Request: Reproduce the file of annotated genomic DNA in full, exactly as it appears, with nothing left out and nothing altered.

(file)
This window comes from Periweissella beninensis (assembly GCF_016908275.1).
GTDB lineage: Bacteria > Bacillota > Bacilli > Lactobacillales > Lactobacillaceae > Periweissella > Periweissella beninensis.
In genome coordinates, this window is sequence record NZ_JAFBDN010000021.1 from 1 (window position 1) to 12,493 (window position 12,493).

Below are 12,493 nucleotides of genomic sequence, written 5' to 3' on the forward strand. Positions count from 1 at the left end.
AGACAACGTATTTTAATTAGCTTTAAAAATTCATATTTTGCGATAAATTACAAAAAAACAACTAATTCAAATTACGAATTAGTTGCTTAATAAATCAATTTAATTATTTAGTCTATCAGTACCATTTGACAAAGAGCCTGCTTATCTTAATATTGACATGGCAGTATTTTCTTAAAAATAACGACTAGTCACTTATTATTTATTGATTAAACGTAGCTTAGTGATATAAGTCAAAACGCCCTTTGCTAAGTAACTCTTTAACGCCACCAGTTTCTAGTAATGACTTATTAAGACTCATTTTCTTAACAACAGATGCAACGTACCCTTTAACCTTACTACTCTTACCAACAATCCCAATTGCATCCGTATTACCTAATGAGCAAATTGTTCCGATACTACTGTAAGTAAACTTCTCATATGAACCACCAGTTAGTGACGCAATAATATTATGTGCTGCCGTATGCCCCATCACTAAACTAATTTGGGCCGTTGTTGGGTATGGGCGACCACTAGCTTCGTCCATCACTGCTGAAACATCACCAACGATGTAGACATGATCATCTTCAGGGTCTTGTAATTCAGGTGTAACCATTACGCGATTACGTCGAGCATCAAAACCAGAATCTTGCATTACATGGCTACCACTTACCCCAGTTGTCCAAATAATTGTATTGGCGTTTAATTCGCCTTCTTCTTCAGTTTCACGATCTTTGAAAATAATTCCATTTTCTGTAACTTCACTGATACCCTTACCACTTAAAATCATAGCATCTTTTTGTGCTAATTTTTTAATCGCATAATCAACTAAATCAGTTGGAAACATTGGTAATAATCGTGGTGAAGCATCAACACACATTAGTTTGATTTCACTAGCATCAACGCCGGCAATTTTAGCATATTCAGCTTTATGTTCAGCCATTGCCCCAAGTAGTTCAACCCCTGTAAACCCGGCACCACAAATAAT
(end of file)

This window comes from Periweissella beninensis (assembly GCF_016908275.1).
GTDB lineage: Bacteria > Bacillota > Bacilli > Lactobacillales > Lactobacillaceae > Periweissella > Periweissella beninensis.
In genome coordinates, this window is sequence record NZ_JAFBDN010000021.1 from 1 (window position 1) to 12,493 (window position 12,493).

Below are 12,493 nucleotides of genomic sequence, written 5' to 3' on the forward strand. Positions count from 1 at the left end.
AGACAACGTATTTTAATTAGCTTTAAAAATTCATATTTTGCGATAAATTACAAAAAAACAACTAATTCAAATTACGAATTAGTTGCTTAATAAATCAATTTAATTATTTAGTCTATCAGTACCATTTGACAAAGAGCCTGCTTATCTTAATATTGACATGGCAGTATTTTCTTAAAAATAACGACTAGTCACTTATTATTTATTGATTAAACGTAGCTTAGTGATATAAGTCAAAACGCCCTTTGCTAAGTAACTCTTTAACGCCACCAGTTTCTAGTAATGACTTATTAAGACTCATTTTCTTAACAACAGATGCAACGTACCCTTTAACCTTACTACTCTTACCAACAATCCCAATTGCATCCGTATTACCTAATGAGCAAATTGTTCCGATACTACTGTAAGTAAACTTCTCATATGAACCACCAGTTAGTGACGCAATAATATTATGTGCTGCCGTATGCCCCATCACTAAACTAATTTGGGCCGTTGTTGGGTATGGGCGACCACTAGCTTCGTCCATCACTGCTGAAACATCACCAACGATGTAGACATGATCATCTTCAGGGTCTTGTAATTCAGGTGTAACCATTACGCGATTACGTCGAGCATCAAAACCAGAATCTTGCATTACATGGCTACCACTTACCCCAGTTGTCCAAATAATTGTATTGGCGTTTAATTCGCCTTCTTCTTCAGTTTCACGATCTTTGAAAATAATTCCATTTTCTGTAACTTCACTGATACCCTTACCACTTAAAATCATAGCATCTTTTTGTGCTAATTTTTTAATCGCATAATCAACTAAATCAGTTGGAAACATTGGTAATAATCGTGGTGAAGCATCAACACACATTAGTTTGATTTCACTAGCATCAACGCCGGCAATTTTAGCATATTCAGCTTTATGTTCAGCCATTGCCCCAAGTAGTTCAACCCCTGTAAACCCGGCACCACAAATAAT